Why Statistical Process Control (SPC)?

Extensive logging of data and monitoring of production processes doesn’t automatically lead to good process control. For effective process control, the most important parameters must be monitored in a way that highlights early on process performance and deviant situations. The right information must be provided at the right moment in order that operators can intervene in time, and prevent production disruptions without any downtime or loss of quality, and at minimal cost. The strength of SPC lies in recognizing and repairing deviant situations and disruptions to production as quickly as possible. Making it the cornerstone of good process control.


Step-by-step plan for the introduction of Statistical Process Control

To implement SPC you need to undergo the following steps:

  1. Process analysis: process characteristics and the risks of process disruptions are mapped by teams of operators and process technologists. Where necessary, other functions are involved, such as maintenance and quality.
  2. Identifying measurement types: determine for the most important risks which process parameters are best suited to signaling process disruption.
  3. Analysis of measurements: on the basis of collected data, determine what would be a good frequency and sample size to achieve accurate and timely signaling.
  4. Determining SPC limits and OCAPs: the process control system is made operational for application by the operators by designing Control Charts (when to intervene) and Out of Control Action Plans (OCAPs: how to intervene).


Observations from practicing Statistical Process Control

The following observations from practice can help you introduce SPC successfully and create additional added value during this process.

  • Joint development of the control methodology by the employees directly involved leads to a good understanding of the concept, and ensures that the available knowledge of the operators and process technologists is utilized effectively.
  • To get a good insight into the most important sources of variance, and into the relationships between process parameters and the end result, it’s vital to select suitable statistical analysis methods. Wrong choices here will lead to an insufficiently understood, and therefore badly controlled, process.
  • OCAPs seem to play a remarkably useful role in harmonizing the working methods of operators and in aiding the discussion about how to improve how operator deal with process disruption.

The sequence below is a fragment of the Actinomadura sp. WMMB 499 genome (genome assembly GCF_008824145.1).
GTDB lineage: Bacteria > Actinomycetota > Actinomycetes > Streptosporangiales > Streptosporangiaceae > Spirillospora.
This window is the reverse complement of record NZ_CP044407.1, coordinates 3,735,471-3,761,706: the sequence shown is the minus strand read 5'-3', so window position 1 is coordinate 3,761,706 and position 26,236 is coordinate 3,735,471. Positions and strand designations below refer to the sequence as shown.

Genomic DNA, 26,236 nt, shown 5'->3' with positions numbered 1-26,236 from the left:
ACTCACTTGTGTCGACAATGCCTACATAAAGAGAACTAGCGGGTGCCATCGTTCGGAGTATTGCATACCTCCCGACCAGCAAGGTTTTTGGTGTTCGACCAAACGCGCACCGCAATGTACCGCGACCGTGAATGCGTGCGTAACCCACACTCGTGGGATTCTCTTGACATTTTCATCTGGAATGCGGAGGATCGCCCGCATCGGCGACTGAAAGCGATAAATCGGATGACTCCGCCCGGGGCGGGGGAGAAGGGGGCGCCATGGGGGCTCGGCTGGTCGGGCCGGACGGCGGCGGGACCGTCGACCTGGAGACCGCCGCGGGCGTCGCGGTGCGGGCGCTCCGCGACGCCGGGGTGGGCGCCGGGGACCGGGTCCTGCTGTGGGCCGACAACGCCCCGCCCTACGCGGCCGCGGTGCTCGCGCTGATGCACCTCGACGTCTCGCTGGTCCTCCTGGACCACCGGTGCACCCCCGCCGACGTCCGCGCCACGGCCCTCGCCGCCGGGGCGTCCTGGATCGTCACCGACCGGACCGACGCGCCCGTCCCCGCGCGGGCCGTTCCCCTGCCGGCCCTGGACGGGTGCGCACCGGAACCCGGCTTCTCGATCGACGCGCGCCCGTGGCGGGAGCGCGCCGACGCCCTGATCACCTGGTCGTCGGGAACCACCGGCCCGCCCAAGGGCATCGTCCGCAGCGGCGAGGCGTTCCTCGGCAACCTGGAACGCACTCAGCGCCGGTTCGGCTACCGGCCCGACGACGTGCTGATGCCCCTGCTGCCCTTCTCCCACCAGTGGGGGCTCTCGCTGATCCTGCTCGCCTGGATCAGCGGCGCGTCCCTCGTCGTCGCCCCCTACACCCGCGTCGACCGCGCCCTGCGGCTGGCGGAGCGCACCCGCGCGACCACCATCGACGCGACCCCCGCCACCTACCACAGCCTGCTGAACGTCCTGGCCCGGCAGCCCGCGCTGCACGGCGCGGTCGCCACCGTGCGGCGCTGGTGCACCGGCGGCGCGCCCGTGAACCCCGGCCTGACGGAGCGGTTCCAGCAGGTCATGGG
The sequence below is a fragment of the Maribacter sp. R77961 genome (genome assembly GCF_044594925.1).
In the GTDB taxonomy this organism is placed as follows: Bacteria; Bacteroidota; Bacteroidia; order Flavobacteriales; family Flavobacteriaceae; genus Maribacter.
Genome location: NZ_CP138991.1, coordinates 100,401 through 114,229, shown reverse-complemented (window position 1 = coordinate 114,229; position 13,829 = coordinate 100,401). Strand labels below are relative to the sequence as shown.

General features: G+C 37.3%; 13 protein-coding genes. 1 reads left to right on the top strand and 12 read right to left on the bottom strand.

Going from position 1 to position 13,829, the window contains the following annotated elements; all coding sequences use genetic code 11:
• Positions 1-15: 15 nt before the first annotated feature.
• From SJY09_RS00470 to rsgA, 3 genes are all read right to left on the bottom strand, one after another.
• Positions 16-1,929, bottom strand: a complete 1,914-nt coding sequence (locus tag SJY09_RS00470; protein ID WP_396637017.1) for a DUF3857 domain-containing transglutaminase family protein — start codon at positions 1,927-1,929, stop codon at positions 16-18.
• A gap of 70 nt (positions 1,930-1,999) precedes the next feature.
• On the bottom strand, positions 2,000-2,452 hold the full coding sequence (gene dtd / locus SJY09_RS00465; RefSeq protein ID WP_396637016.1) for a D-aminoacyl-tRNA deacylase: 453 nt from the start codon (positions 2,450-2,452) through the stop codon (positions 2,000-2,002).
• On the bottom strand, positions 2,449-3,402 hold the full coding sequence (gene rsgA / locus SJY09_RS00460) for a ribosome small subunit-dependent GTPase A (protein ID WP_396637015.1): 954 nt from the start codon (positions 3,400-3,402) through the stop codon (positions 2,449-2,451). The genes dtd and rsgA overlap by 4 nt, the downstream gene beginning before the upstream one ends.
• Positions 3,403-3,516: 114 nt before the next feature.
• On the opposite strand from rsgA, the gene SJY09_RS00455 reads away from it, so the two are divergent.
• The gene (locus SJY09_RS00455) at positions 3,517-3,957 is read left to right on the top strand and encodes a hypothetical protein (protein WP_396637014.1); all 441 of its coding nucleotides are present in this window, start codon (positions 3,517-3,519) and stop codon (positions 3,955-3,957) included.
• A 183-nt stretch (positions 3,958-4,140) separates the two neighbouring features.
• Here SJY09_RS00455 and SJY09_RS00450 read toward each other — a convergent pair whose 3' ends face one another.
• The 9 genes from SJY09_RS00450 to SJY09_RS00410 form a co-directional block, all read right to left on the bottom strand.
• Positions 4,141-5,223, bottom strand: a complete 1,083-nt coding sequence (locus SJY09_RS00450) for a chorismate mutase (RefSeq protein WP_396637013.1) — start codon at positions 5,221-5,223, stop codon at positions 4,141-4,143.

• On the basis of the results of the process control, process technologists and quality staff work closely with production. This means they can take action quickly with operators to achieve process improvements. SPC fits perfectly here with the lean approach to production.
  • The approach to process control is tested for a limited time within existing production and can thereafter be fully included in the operational management and the review of the processes. When a new production line is launched, SPC can be used to detect deviations from the normal process, and to test the OCAPs and, if necessary, adapt them to the new installation or conditions.


CQM can help you optimize your process management

Our SPC-based approach to process control has proven itself over recent decades to be a solid foundation for quality assurance and process improvement on the work floor. In many situations, it proves possible to improve or make ways of working more efficient. To achieve such improvements, involvement of operators and process technologists, as well as a clear approach based on a good understanding of the process, are all essential. Our approach delivers good results and wide acceptance, and can thus form a solid basis for managing your processes.

Are you interested in optimizing your control methodology based on the possibilities offered by the SPC method? We’d be delighted to explain and discuss things with you in greater detail. To arrange an informal discussion, please contact one of our experts.

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Bert Schriever
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